Folks want to believe that genitals and biology are like destiny! All these designations are based on a penis, however many inches that is, and then a vagina. And that’s supposed to say all these different things about who people are. When you think about it, it’s kind of ridiculous. People need to be willing to let go of what they think they know about what it means to be a man and what it means to be a woman. Because that doesn’t necessarily mean anything inherently. Folks are just really uncomfortable with that sense of uncertainty, or that shift.
In response to the Laverne Cox story, NRO’s Kevin D. Williamson rolled out his thesis, boldly titled Laverne Cox Is Not A Woman and as a result, has received some vicious tweets. His premise is as follows:
The obsession with policing language on the theory that language mystically shapes reality is itself ancient — see the Old Testament — and sympathetic magic proceeds along similar lines, using imitation and related techniques as a means of controlling reality. The most famous example of this is the voodoo doll. If an effigy can be made sufficiently like the reality it is intended to represent, then it becomes, for the mystical purposes at hand, a reality in its own right. The infinite malleability of the postmodern idea of “gender,” as opposed to the stubborn concreteness of sex, is precisely the reason the concept was invented. For all of the high-academic theory attached to the question, it is simply a mystical exercise in rearranging words to rearrange reality.
Thus concluding that Cox is not a woman, but rather an effigy of a woman.
Sex is a biological reality, and it is not subordinate to subjective impressions, no matter how intense those impressions are, how sincerely they are held, or how painful they make facing the biological facts of life.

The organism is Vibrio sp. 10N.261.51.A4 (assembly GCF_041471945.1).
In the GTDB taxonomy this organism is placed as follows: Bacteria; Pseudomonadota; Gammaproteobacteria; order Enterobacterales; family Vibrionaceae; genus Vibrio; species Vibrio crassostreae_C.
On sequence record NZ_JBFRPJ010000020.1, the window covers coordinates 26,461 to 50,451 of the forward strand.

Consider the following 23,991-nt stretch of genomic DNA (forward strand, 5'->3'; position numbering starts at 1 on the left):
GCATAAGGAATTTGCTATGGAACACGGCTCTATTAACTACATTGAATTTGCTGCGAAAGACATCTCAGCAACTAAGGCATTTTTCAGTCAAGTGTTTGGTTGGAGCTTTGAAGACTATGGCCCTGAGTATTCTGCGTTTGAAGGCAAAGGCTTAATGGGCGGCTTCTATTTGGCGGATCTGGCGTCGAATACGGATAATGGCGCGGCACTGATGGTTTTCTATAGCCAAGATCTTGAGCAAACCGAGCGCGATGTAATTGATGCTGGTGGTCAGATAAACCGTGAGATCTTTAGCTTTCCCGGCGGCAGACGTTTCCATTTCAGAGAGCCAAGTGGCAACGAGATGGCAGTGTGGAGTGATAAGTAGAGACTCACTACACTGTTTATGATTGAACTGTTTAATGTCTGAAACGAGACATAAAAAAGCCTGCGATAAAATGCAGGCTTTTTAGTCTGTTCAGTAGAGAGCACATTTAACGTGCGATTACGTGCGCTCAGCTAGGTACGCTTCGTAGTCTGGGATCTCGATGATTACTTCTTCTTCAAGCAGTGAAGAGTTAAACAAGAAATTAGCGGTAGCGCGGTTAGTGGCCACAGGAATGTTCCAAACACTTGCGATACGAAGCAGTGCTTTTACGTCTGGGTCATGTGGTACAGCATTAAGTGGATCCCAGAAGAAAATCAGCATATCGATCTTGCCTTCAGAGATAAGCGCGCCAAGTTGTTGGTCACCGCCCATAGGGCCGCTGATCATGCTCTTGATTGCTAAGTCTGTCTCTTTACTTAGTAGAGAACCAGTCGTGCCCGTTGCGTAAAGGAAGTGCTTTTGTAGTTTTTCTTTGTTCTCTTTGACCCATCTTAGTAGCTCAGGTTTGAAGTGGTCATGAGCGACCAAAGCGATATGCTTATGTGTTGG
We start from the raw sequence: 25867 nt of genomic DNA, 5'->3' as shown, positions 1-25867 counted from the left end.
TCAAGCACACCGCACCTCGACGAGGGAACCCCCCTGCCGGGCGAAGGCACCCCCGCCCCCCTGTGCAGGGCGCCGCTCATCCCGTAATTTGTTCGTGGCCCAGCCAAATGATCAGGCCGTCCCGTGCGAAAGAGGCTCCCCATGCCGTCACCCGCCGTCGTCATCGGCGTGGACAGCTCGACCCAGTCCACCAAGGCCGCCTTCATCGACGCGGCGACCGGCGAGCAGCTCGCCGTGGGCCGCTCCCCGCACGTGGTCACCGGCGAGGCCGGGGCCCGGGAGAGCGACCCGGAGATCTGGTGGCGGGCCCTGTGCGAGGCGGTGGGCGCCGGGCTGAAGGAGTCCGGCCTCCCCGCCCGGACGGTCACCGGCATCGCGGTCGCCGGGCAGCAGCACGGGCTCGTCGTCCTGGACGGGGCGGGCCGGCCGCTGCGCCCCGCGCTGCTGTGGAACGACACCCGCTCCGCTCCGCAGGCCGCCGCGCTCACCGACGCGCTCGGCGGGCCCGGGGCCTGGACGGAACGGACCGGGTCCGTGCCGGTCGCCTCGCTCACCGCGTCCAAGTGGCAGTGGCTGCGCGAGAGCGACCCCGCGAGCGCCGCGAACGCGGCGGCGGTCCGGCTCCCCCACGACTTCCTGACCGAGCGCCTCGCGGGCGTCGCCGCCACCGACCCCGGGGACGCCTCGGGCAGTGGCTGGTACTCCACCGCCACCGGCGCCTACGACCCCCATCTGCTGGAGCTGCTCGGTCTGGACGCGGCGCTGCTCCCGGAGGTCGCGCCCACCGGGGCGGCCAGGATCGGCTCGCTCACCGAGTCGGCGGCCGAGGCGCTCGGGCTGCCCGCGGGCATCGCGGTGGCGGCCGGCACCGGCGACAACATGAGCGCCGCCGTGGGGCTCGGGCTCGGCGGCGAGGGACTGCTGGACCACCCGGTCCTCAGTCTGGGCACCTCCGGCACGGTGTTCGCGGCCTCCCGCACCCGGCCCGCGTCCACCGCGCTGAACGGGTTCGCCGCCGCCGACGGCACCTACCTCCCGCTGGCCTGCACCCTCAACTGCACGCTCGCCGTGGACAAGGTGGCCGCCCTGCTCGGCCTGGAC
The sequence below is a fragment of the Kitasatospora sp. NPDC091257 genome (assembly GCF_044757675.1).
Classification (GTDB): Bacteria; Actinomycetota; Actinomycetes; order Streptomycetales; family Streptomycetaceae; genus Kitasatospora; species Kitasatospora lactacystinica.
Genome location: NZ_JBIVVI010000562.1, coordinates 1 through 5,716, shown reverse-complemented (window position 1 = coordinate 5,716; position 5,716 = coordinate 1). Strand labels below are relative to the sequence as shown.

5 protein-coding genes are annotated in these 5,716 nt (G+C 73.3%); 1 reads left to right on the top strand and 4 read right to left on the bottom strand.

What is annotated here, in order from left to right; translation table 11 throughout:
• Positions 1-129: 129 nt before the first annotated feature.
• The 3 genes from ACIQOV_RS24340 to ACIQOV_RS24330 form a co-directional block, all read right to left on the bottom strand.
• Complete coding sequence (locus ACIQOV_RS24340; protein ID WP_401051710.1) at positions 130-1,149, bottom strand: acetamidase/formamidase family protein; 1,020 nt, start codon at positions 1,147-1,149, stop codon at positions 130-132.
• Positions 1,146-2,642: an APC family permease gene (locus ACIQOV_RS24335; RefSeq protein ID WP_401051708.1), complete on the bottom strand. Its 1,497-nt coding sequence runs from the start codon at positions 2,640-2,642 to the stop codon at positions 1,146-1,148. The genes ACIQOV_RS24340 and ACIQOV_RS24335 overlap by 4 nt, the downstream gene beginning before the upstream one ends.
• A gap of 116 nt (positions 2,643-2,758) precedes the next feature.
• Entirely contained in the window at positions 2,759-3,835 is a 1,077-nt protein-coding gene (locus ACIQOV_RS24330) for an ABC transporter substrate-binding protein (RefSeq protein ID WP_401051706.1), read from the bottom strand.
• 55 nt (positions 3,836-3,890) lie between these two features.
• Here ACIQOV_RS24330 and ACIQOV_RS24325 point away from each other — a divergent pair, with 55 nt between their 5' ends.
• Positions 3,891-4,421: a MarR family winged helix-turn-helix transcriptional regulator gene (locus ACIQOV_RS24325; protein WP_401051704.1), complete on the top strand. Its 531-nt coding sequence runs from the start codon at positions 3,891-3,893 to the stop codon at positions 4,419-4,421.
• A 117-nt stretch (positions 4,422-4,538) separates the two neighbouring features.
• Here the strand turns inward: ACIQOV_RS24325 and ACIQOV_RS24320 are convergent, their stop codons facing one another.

The trans self-conception, if the autobiographical literature is any guide, is partly a feeling that one should be living one’s life as a member of the opposite sex and partly a delusion that one is in fact a member of the opposite sex at some level of reality that transcends the biological facts in question. There are many possible therapeutic responses to that condition, but the offer to amputate healthy organs in the service of a delusional tendency is the moral equivalent of meeting a man who believes he is Jesus and inquiring as to whether his insurance plan covers crucifixion.
Labeling it a delusional tendency certainly isn’t winning him any fans, but Williamson sticks to his guns. His concern is the impact and weight on society.
The mass delusion that we are inculcating on the question of transgendered people is a different sort of matter [than homosexuality], to the extent that it would impose on society at large an obligation — possibly a legal obligation under civil-rights law, one that already is emerging — to treat delusion as fact, or at the very least to agree to make subjective impressions superordinate to biological fact in matters both public and private.
As a matter of government, I have little or no desire to police how Cox or any other man or woman conducts his or her personal life. But having a culture organized around the elevation of unreality over reality in the service of Eros, who is a sometimes savage god, is not only irrational but antirational. Cox’s situation gave him an intensely unhappy childhood and led to an eventual suicide attempt, and his story demands our sympathy; times being what they are, we might even offer our indulgence. But neither of those should be allowed to overwhelm the facts, which are not subject to our feelings, however sincere or well intended.